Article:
Hi @Terry Harple,
Indeed as @Bruno Vincent described the way delegated directories work is slightly different from connector types and those types of directories does not synch users from remote directory regularly, just on user login thus if user gets disabled or removed in the remote the user will not be removed.
In a delegated directory, you can manually remove a user using the UI. This will only remove user in the Crowd's database it will not trigger remove in the remote.
Please note that if you remove a user from a directory, the changes will be eventually synched to products connected to Crowd, which are using this directory. In Jira this would mark the user as disabled and they issues and comments will still be assigned to such user. In Confluence pages and comments made by such users will be marked as made by Unknown user (username). In BBS the name of the user should still be present. Please see following comments regarding the state in Jira, Confluence and Bitbucket Server after user removal.
Hope that helps,
I think we may be getting to the root of my confusion. When I attempt to delete this user in the UI I get this "Directory does not allow user removal" which could be because I have all the permission clear in the permission tab of the directory. I did this because I thought the permissions applied to the actual LDAP AD directory server. Your answer implies that the permissions apply to the internal crowd version of the LDAP AD directory. I.E. not the actual LDAP directory that all of the other fields in the Details, Connector, and Configuration tab reference? We can not have crowd administrator deleting or changing users attributes in our LDAP AD server so I cleared all of the permissions fields. Is my new understanding correct? I have another application that syncs with our LDAP server and it explicitly states that it accesses the directory read-only. Is that also the case here?
A delegated authentication directory connector won't modify or delete anything in your AD directory as it is just used for authentication. The permissions you see in the permissions tab actually mean that the Crowd administrator is allowed/disallowed to modify the user data in Crowd's database.
This is what I did to compare user attributes between the Internal crowd directory and the Delegated Authentication Directory.
crowd-> users -> internal directory -> search -> copy and paste all entries into a file.
crowd-> users -> Delegated Authentication Directory -> search -> copy and paste all entries into a 2nd file.
Run emacs ediff on files.
Identify fields with differing case between file entries.
Make changes in ONLY in crowd Internal directory to reflect entrees in Delegated Authentication Directory.
At 1st I changed fields in either directory trying to make them consistent, but the Delegated Authentication Directory entries must periodically resync the data because my changes were overwritten.
License count is now correct.
Hi @Terry Harple,
I am glad that you were able to resolve this issue, and I am sorry that this issue caused so much problem for you. As I said before we are working on releasing new version of Crowd with a proper fix for this problem (https://jira.atlassian.com/browse/CWD-5025). It should be ready in the up coming weeks.
Hi @Terry Harple,
Thank you for this link, it was an interesting and informative reading. I will definitely pass this to the Crowd development team.
Regarding the CWD-5025, I am not sure which problem you are referring to (I assume that one of those mentioned in the article).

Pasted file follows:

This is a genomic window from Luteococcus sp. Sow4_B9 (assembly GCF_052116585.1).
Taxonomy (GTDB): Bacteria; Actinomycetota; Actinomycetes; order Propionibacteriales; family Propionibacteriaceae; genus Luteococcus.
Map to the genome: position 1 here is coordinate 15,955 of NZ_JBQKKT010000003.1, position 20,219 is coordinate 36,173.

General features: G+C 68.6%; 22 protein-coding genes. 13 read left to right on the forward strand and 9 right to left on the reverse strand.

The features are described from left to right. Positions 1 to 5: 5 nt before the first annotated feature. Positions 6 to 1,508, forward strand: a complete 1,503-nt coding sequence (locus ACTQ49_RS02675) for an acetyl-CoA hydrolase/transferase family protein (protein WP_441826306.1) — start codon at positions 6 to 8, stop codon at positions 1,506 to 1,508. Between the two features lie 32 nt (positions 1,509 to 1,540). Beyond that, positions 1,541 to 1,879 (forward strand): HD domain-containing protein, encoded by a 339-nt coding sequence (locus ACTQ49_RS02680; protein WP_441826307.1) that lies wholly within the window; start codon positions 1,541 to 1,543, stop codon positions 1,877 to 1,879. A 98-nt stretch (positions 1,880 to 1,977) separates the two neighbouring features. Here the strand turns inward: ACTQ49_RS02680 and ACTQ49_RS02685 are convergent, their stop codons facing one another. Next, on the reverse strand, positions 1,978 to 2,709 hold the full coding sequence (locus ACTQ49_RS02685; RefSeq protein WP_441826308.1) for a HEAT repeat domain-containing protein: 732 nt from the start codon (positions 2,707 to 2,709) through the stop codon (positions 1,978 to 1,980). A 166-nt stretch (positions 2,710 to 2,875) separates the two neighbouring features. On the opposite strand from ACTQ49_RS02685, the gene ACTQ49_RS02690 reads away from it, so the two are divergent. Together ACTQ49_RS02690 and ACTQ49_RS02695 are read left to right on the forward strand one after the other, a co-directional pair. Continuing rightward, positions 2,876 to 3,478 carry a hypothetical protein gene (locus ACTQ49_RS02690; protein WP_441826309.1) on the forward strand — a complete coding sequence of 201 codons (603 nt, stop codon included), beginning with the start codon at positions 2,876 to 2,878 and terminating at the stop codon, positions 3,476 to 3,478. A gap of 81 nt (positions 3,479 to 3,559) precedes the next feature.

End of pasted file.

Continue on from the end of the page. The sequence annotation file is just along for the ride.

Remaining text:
When Crowd counts users it does that by comparing usernames. In this example (CWD-5025) there was a bug as comparison, used in license counting, did not take into account case. In other places, such as user creation and authentication, Crowd is case insensitive but case preserving. So for example it is not possible to create user 'John' and 'john' in the same directory but on the other hand when authenticating both forms 'john' and 'John' will represent the same user.
Internally username is stored as a String in the UTF-16 format in which supplementary characters are represented by surrogate pairs. Also usernames stored in remote directories such as LDAP in a 'cn' attribute (which is the default mapping for delegated dir in Crowd), according to RFC-4519 are UTF-8 so it should not be a problem with representing names coming from remote in Crowd and with making comparisons.
It is possible to create a user such as '🐙' in Crowd and if this username is present in multiple directories connected to applications in Crowd, they will be counted as one (assuming that this user can login to those applications).
I would really appreciate your feedback and if you recognized another problem in the license counting in Crowd we would love to hear about it so we can fix it before Crowd is released.
Hi @Terry Harple,
Additionally to the CWD-5025, we've just released an experimental (Atlassian Labs) Crowd plugin specifically for delegated directory user pruning.
This plugin allows to optimize your license usage by periodically cleaning inactive users from your delegated directories. After configuring pruning for a delegated directory the plugin will periodically check if the directory contains any users who have been deactivated or removed from the remote directory.
By default such users will be deactivated in Crowd. It is also possible to enable "hard delete" mode, in which users who have been deleted in the remote directory will also be deleted in Crowd.
Plugin can be downloaded from Atlassian Marketplace here.
I hope that this helps you with your delegated directory configuration.
For those who are looking for getting list of all users that counts towards the Crowd license, the Crowd team has just released a new version of Crowd 3.1.3 which provide such a list in the log files.
Crowd Dev Lead
I'm Alison Huselid, Head of Product for Data Center at Atlassian. As we shared in our last post, we’ve been working on a solution for those of you who work for charitable non-profit organizations tha...